In 2008, Murray paid Heekin and a private investigator about $18,700 to attack the credibility of two of Murray’s accusers, Jeff Simpson and Lloyd Anderson, according to the Seattle Times and campaign records from the time. In the 1980s, Simpson told a group home administrator in Portland that Murray molested him and the police investigated. Prosecutors in Multnomah County “considered but rejected a felony third-degree sodomy charge” against Murray, according to the Seattle Times. The Times reports that representatives for Portland police and the state told the paper records in the case had been destroyed. In 2007, Simpson hired a lawyer to pursue a civil case against Murray but that lawyer dropped the case. Heekin claims there was also not enough evidence for this case; Simpson’s lawyer from the time said he believed his client but dropped the case because of the statute of limitations.

In a letter dated December 4, 2007, Heekin wrote to Simpson’s lawyer that Simpson’s past criminal convictions “reveal that your client is totally untrustworthy and will lie, cheat, or steal as necessary to get what he wants.”

Today, Heekin says defense attorneys’ use of accusers’ criminal records is “not unfair or mean-spirited or dirty tricks or anything negative like I feel you’re trying to portray it for lawyers to question the truthfulness of people involved in a legal matter. It’s common place because the law is a truth-seeking process.”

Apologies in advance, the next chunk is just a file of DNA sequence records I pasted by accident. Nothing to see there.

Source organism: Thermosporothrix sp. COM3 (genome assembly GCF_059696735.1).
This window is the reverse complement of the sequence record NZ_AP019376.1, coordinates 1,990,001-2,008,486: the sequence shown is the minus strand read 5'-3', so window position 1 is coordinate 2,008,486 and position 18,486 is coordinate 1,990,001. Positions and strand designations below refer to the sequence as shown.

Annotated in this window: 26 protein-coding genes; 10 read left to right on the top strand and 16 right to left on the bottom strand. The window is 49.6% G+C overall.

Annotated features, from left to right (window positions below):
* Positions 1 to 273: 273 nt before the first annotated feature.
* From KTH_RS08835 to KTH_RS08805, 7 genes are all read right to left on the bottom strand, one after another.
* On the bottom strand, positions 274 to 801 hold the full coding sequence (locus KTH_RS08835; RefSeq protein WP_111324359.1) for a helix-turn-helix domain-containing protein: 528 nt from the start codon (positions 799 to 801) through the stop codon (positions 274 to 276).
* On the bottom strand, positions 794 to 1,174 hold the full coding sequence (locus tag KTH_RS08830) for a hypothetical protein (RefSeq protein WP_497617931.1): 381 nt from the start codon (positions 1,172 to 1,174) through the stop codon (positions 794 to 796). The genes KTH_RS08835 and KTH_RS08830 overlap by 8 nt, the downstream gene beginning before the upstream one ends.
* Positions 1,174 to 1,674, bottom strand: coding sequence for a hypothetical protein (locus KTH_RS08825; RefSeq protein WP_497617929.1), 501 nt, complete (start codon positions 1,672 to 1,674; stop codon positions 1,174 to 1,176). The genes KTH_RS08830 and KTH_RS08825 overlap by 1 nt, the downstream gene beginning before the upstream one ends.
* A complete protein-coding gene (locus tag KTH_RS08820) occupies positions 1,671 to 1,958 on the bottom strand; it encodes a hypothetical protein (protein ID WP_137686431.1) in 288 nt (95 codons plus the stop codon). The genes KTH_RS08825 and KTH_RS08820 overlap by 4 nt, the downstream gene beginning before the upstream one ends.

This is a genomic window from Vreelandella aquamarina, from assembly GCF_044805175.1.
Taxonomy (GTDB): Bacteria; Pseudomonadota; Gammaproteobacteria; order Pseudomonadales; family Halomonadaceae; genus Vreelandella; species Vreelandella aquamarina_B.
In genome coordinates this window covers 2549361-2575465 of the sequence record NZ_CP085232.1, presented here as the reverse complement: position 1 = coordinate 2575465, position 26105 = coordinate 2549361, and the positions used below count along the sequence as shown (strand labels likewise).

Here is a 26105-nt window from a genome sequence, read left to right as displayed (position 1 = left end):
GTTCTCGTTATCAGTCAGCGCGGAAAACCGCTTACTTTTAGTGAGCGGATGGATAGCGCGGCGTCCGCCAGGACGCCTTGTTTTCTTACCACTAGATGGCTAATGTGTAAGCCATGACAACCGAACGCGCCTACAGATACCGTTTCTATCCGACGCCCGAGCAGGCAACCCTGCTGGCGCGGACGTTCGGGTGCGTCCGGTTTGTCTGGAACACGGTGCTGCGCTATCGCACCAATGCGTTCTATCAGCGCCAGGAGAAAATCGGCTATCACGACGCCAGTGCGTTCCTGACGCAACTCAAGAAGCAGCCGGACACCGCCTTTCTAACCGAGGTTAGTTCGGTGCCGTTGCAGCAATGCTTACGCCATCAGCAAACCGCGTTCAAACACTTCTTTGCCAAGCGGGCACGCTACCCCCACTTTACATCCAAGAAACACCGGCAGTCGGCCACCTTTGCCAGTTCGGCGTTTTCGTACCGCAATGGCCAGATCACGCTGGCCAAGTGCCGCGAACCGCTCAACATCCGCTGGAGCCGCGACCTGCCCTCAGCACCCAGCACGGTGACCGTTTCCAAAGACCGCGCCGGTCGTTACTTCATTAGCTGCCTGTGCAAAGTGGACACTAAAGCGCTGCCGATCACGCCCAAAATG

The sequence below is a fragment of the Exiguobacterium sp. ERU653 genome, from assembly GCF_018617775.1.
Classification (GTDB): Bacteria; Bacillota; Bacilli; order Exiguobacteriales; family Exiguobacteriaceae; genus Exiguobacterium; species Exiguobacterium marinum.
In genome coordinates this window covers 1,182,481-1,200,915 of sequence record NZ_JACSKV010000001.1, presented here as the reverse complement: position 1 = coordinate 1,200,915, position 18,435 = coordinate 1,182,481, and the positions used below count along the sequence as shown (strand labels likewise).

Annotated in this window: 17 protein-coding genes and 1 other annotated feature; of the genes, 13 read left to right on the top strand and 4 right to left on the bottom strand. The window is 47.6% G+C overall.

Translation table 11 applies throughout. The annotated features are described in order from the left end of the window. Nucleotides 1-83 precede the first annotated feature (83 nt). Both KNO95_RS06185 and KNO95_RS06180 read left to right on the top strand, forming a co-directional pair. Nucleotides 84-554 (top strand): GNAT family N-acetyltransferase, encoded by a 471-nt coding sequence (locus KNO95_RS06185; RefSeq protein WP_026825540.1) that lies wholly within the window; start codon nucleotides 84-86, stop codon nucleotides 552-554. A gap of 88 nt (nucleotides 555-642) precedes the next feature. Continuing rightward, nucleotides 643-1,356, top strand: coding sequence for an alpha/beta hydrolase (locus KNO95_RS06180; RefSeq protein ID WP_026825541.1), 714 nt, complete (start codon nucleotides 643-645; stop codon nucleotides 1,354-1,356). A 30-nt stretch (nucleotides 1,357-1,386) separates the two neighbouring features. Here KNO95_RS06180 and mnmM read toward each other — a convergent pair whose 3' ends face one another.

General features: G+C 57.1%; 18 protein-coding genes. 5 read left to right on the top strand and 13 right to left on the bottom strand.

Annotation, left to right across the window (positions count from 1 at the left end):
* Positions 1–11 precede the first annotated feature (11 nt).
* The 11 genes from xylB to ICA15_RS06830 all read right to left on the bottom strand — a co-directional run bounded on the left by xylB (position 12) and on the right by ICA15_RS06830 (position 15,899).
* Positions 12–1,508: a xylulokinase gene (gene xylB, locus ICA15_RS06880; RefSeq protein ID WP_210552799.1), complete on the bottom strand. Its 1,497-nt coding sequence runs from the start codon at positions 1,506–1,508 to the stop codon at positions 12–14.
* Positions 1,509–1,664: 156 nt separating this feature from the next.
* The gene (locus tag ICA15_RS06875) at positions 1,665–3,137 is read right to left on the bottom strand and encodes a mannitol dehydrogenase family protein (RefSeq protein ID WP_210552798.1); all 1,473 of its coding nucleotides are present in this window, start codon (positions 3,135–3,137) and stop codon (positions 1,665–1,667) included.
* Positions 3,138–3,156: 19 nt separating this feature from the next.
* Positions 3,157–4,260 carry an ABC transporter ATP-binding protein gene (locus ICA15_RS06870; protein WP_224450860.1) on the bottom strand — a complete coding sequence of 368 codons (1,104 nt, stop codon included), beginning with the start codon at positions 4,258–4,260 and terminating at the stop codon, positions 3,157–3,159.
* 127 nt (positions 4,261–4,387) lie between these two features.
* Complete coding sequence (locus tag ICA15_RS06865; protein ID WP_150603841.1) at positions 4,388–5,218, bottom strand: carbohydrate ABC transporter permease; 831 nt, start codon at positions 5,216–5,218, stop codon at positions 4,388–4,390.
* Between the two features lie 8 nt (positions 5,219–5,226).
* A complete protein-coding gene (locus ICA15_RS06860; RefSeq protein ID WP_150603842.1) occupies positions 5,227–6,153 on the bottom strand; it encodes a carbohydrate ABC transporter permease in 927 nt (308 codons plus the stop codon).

Gustafson, who has represented survivors of sexual abuse, says the mayor should focus on facts. “Actual evidence to combat the allegations,” Gustafson says. “That’s how the system should work, rather than attacking with a huge, broad brush everybody’s credibility.”

Askini, who last month called on the mayor to resign and handle these allegations privately, says Murray could have defended himself without attacking his accusers.

“The way to respond to allegations like this is to respect the [legal] process and reaffirm that when survivors come forward they should be taken seriously,” Askini says. “That doesn’t mean people should automatically rush to judgement, but people should take accusations of abuse seriously and [accusers] should not be attacked and discredited because of things that happened after the abuse.”

The prospect of being doubted and discredited, said the lawyers who spoke with The Stranger, contributes to people’s unwillingness to come forward. Roe, the former prosecutor, calls it a “clear deterrent” for her clients.

“It’s kind of a wonder,” she says, “that anybody comes forward.”